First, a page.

I don’t spend a lot of time, anymore, worrying about whether I’m smart. That’s not to say that I’ve never had insecurity in this area, or that I think I’m smarter than everyone (or even anyone), or that I know everything about everything. But generally speaking, I’m not afraid that I’m stupid. I’ve satisfied any insecurity I had on that score.
I went, recently, to hear storytellers. This is a cool thing that one of my friends does. She lives an hour or so away, more like two in rush hour on a weeknight, but I’ve gone up twice to her town to see these storytellers do their thing at a funky, artisanal distillery near her house.
They’ve done variations on princess stories, both times, and I’m spellbound the whole time. This second time, I noticed some things about delivery that made me want to get to the bottom of what made them good.
I’m a devoted listener to Gretchen Rubin’s podcast “Happier.” This morning, they were talking (again) about “Happiness 911” songs— those songs you listen to that, no matter what’s going on, can improve your mood. And I got to thinking about some for me:
I spent the evening on Friday at the Denver Art Museum. I have had a membership for the last three years, and only manage to go once per year, which means that I’m totally overpaying for this. But I find that I don’t mind, and here’s why:
I’ve been to some of the great art museums of the world. Musee D’Orsay, the Louvre, the Prado, the Art Institute of Chicago, the National Gallery, in Washington D.C., among others. Let me own up front that the Denver Art Museum’s collections and exhibits are not as impressive as these places. But I think I love it better than all of those places, and not just because it’s my hometown art museum. I loved the Prado and the Art Institute of Chicago, in particular— their collections were awe inspiring. I’m someone who can spend hours and hours in an art museum and never be bored. I soak up the art like a sponge. But, for example, in the Louvre, the sheer volume of it was overwhelming. It took almost no time for me to narrow my focus to only sculpture and to skip all the other galleries, because I didn’t know what to look at. I developed a distaste for portraiture in the Louvre, because it was so entirely overwhelming. I didn’t know what I was supposed to see in all these faces. It struck me as more of an invaluable art warehouse than a museum I could enjoy exploring.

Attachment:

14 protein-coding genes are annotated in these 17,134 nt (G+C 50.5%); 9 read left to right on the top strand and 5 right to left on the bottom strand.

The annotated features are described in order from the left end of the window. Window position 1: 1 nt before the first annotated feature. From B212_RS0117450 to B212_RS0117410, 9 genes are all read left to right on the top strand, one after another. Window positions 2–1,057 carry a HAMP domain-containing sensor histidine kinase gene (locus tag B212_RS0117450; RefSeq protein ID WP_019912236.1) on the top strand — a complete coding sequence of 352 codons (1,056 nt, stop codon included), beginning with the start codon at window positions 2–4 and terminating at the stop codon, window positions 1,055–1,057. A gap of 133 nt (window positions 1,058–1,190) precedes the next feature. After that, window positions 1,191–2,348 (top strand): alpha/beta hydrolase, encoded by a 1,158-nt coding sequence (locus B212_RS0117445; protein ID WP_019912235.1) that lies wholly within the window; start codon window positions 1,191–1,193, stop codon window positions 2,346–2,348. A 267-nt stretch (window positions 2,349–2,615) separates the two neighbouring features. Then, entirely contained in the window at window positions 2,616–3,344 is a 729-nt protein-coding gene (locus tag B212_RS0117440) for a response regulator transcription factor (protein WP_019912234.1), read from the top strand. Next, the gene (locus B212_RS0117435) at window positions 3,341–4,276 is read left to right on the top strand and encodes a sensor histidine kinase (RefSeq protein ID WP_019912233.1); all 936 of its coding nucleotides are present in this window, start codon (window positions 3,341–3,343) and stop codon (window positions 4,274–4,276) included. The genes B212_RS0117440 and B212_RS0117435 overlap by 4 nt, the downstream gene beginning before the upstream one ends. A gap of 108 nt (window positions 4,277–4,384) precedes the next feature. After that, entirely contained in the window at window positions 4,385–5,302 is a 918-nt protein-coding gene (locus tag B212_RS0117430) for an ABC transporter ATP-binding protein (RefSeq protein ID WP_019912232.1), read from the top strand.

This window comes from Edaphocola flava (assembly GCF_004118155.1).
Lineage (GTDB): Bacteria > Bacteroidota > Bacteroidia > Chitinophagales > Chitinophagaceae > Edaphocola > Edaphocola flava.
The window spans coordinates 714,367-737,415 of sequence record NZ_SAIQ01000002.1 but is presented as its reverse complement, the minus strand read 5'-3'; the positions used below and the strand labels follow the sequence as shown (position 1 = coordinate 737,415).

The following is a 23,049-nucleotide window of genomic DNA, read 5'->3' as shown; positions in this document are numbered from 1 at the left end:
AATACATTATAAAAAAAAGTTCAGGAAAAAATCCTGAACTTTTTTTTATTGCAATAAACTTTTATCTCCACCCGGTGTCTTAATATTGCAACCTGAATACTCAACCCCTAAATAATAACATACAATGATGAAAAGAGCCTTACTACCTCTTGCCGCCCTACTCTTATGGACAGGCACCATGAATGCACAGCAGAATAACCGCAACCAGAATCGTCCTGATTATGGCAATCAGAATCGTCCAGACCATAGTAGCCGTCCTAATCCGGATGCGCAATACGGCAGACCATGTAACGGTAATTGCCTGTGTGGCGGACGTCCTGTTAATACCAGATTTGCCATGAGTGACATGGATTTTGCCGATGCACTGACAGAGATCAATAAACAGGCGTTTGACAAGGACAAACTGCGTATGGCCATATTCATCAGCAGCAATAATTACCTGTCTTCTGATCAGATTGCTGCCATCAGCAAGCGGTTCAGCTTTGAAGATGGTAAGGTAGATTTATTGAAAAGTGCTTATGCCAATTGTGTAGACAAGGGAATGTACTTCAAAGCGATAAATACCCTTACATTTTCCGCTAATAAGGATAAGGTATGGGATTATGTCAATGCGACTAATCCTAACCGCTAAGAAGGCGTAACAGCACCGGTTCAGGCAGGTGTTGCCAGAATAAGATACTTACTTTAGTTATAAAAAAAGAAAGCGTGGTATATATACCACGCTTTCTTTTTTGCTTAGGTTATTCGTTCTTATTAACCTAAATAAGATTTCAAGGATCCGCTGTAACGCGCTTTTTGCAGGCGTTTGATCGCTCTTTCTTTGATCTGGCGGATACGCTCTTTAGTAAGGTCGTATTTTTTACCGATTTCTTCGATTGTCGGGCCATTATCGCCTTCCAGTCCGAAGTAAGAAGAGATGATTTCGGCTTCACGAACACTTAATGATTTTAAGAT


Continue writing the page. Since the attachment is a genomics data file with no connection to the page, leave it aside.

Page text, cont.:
I didn’t really intend to take a blogging break, but it did kind of work out that way. It’s been a busy season for me— a big family gathering involved lots of preparation, then lots of engagement while it happened, then I got sick afterward (predictably), and then the dog went in for surgery number 2 last week. Here’s a picture of him looking pathetic when I picked him up last week:
A few years ago, Colorado Opera postponed their much-feted world premiere production of “The Scarlet Letter” because of financial trouble. That was the spring of the year that I decided to double down and formally teach religious education, though the people I’d been volunteering with the high school youth group with were all bailing out of the program. My mom and I bought season tickets to the opera that year, because they slashed their prices replaced “The Scarlet Letter” with dyed-in-the-wool crowd pleasers, including “Romeo and Juliet” and Mozart’s “Don Giovanni.” Though we were novices to opera, my experience with ballet taught me that familiar material makes an unfamiliar art form more accessible. It paid off— we’ve since enjoyed several performances: “Carmen,” and “Aida,” and “Rigoletto,” among others, and are season ticket holders to this day. They’ve emerged from their financial troubles, and are in a position to do some more innovative programming.